Thursday, March 31, 2011

How To Write A Screenplay in 30 Easy Steps, Part Five: The Second Draft

The Grand Finale…

24. Get Over the Disappointment

If you’ve got good friends, they’ll be honest and break your heart. They hate the characters you love. They don’t understand the ending. They just don’t get it. Your story seems pointless. This is okay. This is the proper response to a first draft. The problem is probably not in what your story is but in how you told it. Because you didn’t know how people would react until you wrote it. Now you know. So fix it.

25. Identify the New Holes

This is a repeat of step 14... Sort the notes you got into three types: plot holes, sympathy holes, and motivation holes. Yes, you thought you had identified these before, but you always miss a lot. One thing I like to do is call that friend who never wrote me back with any notes. I tell him that it’s okay, but I just need to know one thing: on what page did he stop reading the screenplay. This is the most valuable information of all. That page number is where you’ll find the biggest motivation hole.

26. Brainstorm New Solutions

Once again, makes a list of every problem and five possible solutions to each. Find a new solution that satisfies every problem without creating new ones.

27. Write the Second Draft

Take those scenes that aren’t working and cut them out entirely. Re-write those scenes from scratch. Force yourself to change as much as possible. Arbitrarily change the setting of the scene just to give yourself a new perspective. Keep it fresh. The second draft should be shorter, with a more linear plot, stronger motivation and a bigger emotional punch. This is the draft that should make you cry as you’re typing.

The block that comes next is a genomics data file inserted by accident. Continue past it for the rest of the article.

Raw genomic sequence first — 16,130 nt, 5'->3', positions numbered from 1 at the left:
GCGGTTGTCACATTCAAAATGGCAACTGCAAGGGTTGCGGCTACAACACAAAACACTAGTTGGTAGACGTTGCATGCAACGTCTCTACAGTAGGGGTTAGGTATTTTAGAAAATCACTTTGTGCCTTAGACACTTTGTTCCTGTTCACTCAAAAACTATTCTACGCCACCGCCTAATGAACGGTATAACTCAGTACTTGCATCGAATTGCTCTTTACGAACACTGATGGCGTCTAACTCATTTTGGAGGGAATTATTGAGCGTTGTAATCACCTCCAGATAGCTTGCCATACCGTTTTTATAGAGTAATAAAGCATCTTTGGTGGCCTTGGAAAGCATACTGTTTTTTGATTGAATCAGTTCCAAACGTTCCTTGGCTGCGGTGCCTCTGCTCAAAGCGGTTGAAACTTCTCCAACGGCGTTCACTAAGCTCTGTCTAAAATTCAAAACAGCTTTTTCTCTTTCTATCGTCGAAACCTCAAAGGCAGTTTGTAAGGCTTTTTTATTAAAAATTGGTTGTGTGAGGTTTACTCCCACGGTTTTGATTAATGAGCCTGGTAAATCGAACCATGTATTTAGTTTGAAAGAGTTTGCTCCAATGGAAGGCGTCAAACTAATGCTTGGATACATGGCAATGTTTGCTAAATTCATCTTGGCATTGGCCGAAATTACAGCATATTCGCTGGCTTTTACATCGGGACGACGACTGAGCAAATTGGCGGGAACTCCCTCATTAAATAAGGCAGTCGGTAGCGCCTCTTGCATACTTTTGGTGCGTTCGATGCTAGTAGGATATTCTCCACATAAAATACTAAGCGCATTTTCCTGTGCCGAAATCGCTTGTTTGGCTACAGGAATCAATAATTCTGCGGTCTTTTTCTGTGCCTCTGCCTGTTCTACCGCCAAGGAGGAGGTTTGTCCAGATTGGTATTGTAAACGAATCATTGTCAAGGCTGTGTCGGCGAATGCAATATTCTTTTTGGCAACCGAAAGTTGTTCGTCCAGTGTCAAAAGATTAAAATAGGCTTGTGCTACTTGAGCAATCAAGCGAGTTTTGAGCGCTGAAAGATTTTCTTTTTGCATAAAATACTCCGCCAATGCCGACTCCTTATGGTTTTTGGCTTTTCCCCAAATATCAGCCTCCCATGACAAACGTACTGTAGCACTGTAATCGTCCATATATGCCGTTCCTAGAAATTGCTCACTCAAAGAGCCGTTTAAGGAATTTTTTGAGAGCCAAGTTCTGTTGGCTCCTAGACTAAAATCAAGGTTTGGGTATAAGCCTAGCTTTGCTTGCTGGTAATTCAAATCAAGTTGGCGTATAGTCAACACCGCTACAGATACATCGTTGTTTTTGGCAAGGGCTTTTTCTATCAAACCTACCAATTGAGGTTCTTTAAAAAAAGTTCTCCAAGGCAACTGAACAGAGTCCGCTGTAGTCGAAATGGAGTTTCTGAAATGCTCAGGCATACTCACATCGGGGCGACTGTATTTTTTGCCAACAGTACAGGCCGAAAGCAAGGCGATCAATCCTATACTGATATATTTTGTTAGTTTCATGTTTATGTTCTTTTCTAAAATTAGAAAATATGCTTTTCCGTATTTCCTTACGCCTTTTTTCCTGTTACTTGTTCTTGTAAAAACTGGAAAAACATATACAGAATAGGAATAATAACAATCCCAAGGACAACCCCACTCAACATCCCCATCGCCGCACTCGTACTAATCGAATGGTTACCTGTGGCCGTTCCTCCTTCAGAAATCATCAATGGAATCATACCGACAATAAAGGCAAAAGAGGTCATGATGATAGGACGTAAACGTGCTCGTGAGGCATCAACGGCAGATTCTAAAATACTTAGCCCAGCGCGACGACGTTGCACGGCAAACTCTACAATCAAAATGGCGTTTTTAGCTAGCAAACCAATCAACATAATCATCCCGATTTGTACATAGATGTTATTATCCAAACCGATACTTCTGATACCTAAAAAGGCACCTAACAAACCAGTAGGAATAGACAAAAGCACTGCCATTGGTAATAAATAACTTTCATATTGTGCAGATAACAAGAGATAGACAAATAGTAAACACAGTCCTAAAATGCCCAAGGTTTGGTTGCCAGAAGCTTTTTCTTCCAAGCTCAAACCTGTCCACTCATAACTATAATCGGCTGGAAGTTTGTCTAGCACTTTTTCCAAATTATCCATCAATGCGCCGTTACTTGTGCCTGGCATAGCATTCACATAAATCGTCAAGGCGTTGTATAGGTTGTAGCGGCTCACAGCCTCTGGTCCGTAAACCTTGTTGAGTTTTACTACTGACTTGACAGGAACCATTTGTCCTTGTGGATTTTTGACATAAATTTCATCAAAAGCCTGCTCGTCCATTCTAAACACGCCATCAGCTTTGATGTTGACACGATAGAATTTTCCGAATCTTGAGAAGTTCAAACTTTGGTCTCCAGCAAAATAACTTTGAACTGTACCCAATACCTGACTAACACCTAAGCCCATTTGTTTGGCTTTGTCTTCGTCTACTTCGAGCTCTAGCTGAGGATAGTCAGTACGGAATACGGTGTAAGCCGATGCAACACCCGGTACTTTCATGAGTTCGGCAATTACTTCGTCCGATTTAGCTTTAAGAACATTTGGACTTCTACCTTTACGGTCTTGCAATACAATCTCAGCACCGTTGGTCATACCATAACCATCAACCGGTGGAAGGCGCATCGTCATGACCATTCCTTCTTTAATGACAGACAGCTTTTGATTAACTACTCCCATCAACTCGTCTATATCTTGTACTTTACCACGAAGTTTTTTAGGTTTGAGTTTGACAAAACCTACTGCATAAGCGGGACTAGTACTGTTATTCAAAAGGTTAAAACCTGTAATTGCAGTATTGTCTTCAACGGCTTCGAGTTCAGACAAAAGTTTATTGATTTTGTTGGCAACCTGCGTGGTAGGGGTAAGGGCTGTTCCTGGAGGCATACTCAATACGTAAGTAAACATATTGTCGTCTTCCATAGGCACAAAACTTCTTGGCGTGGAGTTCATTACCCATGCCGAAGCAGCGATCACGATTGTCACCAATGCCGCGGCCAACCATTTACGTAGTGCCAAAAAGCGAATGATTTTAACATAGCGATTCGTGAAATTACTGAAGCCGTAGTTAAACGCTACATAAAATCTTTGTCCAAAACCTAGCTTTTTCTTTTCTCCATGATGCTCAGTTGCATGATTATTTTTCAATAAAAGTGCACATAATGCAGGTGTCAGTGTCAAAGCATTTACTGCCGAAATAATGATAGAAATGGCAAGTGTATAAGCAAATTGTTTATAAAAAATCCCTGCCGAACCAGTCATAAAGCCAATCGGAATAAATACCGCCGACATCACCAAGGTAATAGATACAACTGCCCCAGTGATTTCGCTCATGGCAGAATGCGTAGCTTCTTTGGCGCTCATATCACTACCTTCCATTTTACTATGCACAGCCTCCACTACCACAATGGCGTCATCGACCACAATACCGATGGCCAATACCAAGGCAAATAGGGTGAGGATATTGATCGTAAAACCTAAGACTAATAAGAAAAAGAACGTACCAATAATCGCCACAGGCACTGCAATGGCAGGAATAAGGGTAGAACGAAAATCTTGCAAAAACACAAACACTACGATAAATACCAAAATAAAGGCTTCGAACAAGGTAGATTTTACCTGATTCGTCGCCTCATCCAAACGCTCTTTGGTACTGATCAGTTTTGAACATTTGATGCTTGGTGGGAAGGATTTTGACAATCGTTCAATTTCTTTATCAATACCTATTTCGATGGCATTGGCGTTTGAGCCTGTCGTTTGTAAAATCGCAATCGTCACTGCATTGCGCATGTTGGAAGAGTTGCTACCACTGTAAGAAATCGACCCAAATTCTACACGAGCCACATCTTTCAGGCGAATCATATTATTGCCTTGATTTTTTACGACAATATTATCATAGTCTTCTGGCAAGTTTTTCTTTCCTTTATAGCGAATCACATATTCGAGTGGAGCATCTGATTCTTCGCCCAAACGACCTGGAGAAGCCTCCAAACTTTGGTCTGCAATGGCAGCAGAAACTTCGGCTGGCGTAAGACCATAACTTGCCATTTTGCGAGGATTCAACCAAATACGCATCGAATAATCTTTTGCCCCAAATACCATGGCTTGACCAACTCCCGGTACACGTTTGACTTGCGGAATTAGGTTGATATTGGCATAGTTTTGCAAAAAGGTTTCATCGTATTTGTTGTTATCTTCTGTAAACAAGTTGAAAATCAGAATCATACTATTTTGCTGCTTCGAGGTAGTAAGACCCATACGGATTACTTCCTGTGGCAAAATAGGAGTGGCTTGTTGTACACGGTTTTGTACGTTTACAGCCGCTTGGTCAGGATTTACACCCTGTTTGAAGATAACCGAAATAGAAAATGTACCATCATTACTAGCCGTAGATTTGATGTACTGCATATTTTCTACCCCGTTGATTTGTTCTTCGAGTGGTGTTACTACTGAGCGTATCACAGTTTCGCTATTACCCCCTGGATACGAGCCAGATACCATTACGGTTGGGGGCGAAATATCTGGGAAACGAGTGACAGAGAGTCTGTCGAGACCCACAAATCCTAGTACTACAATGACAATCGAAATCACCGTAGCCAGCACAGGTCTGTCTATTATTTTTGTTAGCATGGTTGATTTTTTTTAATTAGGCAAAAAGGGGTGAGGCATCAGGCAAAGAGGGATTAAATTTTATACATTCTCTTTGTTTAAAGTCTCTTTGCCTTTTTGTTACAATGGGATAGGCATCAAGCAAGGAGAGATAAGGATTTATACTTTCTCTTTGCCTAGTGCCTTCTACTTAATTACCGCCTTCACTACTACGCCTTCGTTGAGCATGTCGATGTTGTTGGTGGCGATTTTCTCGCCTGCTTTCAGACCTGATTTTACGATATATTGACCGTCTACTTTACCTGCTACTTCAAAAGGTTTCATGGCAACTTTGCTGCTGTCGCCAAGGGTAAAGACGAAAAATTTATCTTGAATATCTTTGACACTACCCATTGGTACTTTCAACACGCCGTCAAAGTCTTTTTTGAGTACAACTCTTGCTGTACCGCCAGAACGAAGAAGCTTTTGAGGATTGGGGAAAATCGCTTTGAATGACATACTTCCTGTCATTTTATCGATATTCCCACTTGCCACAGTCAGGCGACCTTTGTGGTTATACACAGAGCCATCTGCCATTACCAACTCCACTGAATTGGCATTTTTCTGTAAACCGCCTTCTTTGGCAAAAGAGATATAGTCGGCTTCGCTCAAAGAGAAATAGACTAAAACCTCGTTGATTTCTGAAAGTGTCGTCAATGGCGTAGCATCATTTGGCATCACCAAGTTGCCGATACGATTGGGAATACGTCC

28. Another Visit from Mister Hawking

Have the computer read the script back to you again. By now, it’s starting to sound totally meaningless to your ear. This is inevitable. Power through it. Fix typos. Cut out fat. Pick better words. Perfect it.

29. Resist the Urge for More Outside Input

By now you should be out of friends anyway. Never ask the same person to read two subsequent drafts of the same script. Not enough of the script will have changed yet, and they’ll be pissed about whatever notes they gave you that you didn’t take. Besides, you’re totally blotto by this point. Additional notes will do you no good.

30. Send It Out

If you have reps, send it to them. If you don’t, send it to a contest. Get it read. Get it sold. Once it sells, you’ll get the real notes and you’ll have to tear it apart all over again, but always save a copy of that perfect second draft that was just the way you wanted it to be.


Crystal said...
This comment has been removed by the author.
Crystal said...

Matt, I LOVE your blog. In fact, I'm addicted to it (and I'm not the biggest blog fan) - you post relevant, enlightening, broadening, deepening info ALL THE TIME. I loved that you ask the non-repliers for the page at which they stopped reading. Brilliant!!!

Anonymous said...

Once again this series aims high and hits it out of the park. Thanks for sharing your hard-won experience with us all. Once again I'll say that your blog is better than 99.9% of the books I've ever read about writing. And I hope one day you'll compile a good portion of it into book form.

Matt Bird said...

Thanks, guys! I'm glad people were actually reading the big block of posts I put up before we left.

And yes, I would certainly love to convert this into a book some time soon. That's one reason I've been doing more "how to" style posts.

Anonymous said...

Thank you so much for sharing this information.